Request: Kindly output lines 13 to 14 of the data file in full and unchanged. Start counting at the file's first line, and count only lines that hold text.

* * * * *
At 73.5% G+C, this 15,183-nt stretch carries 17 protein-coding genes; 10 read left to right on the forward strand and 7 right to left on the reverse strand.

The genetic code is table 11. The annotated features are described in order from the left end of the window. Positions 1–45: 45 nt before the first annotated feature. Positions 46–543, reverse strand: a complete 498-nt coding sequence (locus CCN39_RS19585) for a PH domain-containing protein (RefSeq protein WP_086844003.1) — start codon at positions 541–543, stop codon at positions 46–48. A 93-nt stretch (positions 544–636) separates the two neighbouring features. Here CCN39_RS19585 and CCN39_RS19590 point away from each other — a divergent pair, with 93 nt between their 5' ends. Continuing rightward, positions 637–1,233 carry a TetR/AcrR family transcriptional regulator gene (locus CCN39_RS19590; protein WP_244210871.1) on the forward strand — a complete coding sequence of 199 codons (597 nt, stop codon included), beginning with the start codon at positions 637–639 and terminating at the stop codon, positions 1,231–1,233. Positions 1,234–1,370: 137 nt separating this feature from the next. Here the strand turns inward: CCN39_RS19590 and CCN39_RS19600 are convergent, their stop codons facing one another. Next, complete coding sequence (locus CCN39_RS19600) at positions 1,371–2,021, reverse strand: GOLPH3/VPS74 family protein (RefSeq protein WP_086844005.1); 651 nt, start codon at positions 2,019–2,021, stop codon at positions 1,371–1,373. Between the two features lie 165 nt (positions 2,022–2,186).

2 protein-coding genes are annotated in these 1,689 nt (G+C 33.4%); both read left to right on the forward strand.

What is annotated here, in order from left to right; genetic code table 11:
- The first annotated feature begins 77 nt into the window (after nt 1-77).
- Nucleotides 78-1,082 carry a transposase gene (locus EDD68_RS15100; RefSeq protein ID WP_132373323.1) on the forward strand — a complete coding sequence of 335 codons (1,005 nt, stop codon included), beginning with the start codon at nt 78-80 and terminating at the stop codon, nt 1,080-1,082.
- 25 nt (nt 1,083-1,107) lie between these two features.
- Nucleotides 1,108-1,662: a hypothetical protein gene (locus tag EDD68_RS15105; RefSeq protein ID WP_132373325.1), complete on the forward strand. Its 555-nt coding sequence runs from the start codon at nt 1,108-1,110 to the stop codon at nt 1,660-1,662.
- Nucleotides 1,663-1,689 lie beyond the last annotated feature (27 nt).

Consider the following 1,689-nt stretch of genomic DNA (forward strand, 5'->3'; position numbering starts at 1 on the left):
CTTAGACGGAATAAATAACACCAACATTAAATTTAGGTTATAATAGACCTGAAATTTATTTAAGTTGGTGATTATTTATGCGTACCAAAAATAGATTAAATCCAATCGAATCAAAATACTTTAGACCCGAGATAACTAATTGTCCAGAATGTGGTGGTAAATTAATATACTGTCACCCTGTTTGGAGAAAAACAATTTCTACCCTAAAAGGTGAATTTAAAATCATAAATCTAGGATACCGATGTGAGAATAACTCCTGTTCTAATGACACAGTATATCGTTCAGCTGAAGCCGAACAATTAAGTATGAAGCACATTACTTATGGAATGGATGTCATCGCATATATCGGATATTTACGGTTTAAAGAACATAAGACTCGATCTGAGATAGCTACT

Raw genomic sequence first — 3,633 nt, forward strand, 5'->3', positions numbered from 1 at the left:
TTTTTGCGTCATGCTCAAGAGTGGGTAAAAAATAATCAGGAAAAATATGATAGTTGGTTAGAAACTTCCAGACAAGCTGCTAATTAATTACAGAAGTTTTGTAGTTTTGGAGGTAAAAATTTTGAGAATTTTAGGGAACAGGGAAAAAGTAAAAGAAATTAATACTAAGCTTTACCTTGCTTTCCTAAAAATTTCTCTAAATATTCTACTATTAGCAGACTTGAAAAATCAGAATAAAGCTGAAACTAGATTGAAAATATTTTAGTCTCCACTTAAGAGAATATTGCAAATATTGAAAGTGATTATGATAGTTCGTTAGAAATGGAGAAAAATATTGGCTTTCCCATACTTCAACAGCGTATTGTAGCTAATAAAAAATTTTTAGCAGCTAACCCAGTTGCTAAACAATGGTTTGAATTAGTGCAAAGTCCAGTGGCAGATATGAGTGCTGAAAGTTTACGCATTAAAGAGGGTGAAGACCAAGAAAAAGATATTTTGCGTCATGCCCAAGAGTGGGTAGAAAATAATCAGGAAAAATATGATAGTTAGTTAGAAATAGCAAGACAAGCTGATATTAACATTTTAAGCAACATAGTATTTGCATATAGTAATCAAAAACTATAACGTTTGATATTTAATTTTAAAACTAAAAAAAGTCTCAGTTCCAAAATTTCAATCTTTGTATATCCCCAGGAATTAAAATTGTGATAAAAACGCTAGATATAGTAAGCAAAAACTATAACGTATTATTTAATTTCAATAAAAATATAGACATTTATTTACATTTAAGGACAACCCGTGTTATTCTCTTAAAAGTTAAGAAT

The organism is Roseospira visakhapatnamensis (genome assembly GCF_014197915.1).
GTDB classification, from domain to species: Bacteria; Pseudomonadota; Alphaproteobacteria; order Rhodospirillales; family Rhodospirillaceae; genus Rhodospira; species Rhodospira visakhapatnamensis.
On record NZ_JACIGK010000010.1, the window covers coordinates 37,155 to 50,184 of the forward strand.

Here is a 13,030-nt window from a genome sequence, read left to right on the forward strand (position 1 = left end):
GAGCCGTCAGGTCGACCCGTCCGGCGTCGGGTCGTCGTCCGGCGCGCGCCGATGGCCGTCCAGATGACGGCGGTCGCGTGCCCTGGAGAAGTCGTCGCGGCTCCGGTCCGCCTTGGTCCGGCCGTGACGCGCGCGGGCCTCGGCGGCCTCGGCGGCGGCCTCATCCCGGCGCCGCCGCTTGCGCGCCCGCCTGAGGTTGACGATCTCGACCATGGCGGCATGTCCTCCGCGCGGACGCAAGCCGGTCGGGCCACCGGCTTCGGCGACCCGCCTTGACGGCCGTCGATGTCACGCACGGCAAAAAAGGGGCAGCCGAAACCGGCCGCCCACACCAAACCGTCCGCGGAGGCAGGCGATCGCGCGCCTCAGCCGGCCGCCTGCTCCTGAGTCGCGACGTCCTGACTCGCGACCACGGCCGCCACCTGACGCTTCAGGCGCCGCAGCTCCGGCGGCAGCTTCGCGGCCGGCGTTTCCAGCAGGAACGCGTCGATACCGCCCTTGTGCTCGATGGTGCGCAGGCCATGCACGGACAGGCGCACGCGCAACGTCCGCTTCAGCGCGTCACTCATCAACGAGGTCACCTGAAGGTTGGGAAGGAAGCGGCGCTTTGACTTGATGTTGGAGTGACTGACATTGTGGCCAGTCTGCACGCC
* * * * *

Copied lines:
TTTTTGCGTCATGCTCAAGAGTGGGTAAAAAATAATCAGGAAAAATATGATAGTTGGTTAGAAACTTCCAGACAAGCTGCTAATTAATTACAGAAGTTTTGTAGTTTTGGAGGTAAAAATTTTGAGAATTTTAGGGAACAGGGAAAAAGTAAAAGAAATTAATACTAAGCTTTACCTTGCTTTCCTAAAAATTTCTCTAAATATTCTACTATTAGCAGACTTGAAAAATCAGAATAAAGCTGAAACTAGATTGAAAATATTTTAGTCTCCACTTAAGAGAATATTGCAAATATTGAAAGTGATTATGATAGTTCGTTAGAAATGGAGAAAAATATTGGCTTTCCCATACTTCAACAGCGTATTGTAGCTAATAAAAAATTTTTAGCAGCTAACCCAGTTGCTAAACAATGGTTTGAATTAGTGCAAAGTCCAGTGGCAGATATGAGTGCTGAAAGTTTACGCATTAAAGAGGGTGAAGACCAAGAAAAAGATATTTTGCGTCATGCCCAAGAGTGGGTAGAAAATAATCAGGAAAAATATGATAGTTAGTTAGAAATAGCAAGACAAGCTGATATTAACATTTTAAGCAACATAGTATTTGCATATAGTAATCAAAAACTATAACGTTTGATATTTAATTTTAAAACTAAAAAAAGTCTCAGTTCCAAAATTTCAATCTTTGTATATCCCCAGGAATTAAAATTGTGATAAAAACGCTAGATATAGTAAGCAAAAACTATAACGTATTATTTAATTTCAATAAAAATATAGACATTTATTTACATTTAAGGACAACCCGTGTTATTCTCTTAAAAGTTAAGAAT

The organism is Roseospira visakhapatnamensis (genome assembly GCF_014197915.1).